A SENEDD report has made this week another exciting one for those of us with an interest (some vested, some not) in Basic Income, and the ongoing development of the policy here in Wales.

The Senedd’s Petitions Committee, led by Jack Sergeant MS, released a report on Tuesday on the future UBI pilot in Wales. It follows UBI Lab Cymru’s petition calling on the Welsh Government to widen the scope of the proposed pilot beyond just care leavers to include, in addition to care leavers, people of all ages with different employment statuses – and for it to be based in a geographic location rather than spread across the country.

The Petitions Committee heard evidence from a range of organisations including myself on behalf of UBI Lab, the Future Generations Commissioner Sophie Howe, Will Stronge of think-tank Autonomy, Lydia Godden of WEN Wales and Ewan Hilton and James Radcliffe of Platform. The consensus among everyone who provided evidence was that the pilot should include a wider range of people.

The Senedd report swiftly follows a report published by Autonomy and the Future Generations Commissioner outlining two pilot models. One model would pay participants £60 a week with no change to the benefits system. The other would pay £213 a week with a complete overhaul of the welfare state. Both of these models would be based in a single urban and rural geographic location (‘a saturation site’) rather than individual participants across Wales.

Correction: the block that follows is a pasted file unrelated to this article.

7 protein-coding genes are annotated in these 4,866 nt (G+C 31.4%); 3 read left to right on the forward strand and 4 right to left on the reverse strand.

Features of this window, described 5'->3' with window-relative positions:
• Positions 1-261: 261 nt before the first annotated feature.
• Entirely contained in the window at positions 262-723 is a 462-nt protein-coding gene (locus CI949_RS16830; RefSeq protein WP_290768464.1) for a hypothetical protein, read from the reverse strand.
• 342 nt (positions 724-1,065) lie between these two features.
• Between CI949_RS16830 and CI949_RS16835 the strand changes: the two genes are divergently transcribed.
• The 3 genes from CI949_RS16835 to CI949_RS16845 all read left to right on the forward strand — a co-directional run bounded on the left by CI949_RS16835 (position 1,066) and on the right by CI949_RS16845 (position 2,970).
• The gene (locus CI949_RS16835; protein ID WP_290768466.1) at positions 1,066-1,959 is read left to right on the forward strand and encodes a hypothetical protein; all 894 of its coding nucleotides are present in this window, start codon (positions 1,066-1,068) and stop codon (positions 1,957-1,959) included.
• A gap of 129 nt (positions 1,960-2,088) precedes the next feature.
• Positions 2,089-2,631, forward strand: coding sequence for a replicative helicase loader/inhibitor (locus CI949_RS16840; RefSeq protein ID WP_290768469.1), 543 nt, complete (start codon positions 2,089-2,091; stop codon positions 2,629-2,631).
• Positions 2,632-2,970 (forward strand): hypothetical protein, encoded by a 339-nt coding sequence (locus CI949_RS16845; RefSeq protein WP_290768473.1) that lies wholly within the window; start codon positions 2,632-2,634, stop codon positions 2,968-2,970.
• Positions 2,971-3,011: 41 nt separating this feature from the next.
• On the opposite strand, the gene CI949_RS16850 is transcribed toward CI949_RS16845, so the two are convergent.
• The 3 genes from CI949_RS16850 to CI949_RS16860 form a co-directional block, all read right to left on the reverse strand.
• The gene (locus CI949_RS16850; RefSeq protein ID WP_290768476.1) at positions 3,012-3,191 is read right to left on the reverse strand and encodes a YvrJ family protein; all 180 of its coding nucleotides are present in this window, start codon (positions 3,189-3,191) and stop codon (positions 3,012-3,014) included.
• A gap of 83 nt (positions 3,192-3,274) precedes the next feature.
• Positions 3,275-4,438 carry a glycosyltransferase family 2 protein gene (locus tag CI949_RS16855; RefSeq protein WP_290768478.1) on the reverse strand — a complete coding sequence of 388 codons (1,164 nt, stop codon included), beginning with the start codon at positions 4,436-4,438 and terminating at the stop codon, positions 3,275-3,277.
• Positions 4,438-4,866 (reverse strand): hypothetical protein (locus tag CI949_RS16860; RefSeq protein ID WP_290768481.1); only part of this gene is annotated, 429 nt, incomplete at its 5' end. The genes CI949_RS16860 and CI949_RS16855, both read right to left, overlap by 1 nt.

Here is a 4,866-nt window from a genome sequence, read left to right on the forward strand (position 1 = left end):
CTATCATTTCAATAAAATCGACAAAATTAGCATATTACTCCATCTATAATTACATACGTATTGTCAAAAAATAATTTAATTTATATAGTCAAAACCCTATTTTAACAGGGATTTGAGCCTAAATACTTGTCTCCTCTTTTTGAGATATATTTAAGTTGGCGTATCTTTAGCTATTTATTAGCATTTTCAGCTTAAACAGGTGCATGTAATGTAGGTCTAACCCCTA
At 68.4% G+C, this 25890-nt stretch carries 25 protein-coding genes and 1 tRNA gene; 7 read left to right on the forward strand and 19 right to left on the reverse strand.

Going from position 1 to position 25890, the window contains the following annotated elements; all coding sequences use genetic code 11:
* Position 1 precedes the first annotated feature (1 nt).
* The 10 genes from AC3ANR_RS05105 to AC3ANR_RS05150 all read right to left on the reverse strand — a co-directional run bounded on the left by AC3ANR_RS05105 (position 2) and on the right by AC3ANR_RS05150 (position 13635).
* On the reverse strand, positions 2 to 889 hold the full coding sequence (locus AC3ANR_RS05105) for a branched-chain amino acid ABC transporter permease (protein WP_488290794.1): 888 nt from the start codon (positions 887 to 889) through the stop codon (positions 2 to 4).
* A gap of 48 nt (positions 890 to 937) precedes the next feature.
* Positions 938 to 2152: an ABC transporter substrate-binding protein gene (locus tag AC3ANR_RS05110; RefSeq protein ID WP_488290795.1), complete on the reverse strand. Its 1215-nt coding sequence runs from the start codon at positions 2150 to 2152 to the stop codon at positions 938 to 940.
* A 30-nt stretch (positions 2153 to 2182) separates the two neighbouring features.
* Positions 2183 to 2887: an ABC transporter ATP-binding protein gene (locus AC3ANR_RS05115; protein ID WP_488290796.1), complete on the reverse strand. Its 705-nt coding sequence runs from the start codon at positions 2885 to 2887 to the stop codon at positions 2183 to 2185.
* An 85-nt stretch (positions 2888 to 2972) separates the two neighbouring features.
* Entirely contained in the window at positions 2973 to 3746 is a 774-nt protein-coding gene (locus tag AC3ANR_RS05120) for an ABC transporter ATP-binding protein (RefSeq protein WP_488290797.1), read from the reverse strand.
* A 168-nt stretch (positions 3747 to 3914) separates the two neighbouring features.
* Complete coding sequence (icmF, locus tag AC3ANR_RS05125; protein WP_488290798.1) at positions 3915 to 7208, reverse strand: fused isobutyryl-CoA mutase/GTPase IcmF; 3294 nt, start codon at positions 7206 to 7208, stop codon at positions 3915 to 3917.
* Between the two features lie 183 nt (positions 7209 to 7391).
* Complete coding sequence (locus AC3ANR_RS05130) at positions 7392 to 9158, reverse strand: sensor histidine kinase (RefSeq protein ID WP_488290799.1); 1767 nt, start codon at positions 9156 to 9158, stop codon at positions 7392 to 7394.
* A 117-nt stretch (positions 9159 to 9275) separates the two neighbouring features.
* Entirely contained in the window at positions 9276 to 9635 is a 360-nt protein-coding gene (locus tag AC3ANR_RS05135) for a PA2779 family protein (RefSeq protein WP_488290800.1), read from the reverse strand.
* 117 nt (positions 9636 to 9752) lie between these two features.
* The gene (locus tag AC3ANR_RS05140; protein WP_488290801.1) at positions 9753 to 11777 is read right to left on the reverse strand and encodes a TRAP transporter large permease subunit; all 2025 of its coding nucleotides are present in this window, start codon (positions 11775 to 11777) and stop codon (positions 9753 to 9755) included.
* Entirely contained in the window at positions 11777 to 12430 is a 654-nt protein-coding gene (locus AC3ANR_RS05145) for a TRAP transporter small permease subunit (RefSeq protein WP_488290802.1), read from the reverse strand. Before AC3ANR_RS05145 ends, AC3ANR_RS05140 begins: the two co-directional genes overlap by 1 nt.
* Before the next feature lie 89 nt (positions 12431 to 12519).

Unlike the Autonomy report, which included eye-popping statistics like the fact that paying people £60 a week would halve poverty in Wales, the Petitions Committee report was short and sweet. It concluded that the Welsh Government’s pilot should be widened to include a range of different people – failure to do so would be a missed opportunity.

This is precisely what campaigners have been saying since it became clear that the Welsh Government would focus their attention solely on care leavers. It’s not that anyone disagrees with care leavers being part of the trial – quite the opposite.

Many care leavers have been through a huge amount of adversity and they need more support from the state. But focusing on a single group in society, whether it be care leavers, people in employment or people not in work, will not help us understand what impact the policy would have if it were rolled out across the country tomorrow.

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That’s what we need to understand from any pilot. Does giving people a Basic Income in one community – and subsequently the whole of Wales – improve the overall health, educational attainment and economic activity in the area?

We think we know the answer, but we need the data to point at when the naysayers tell us the policy is too expensive and dismiss it as a utopian dream. And if the pilot is botched, then that gives those naysayers plenty of attack lines in any future Basic Income conversation.

The Petitions Committee report made five recommendations:

  1. The Welsh Government should increase the size of the pilot to gather more robust data (as suggested in our petition).
  2. An effective care leavers pilot should include care leavers from a diverse range of backgrounds and locations, and with different circumstances.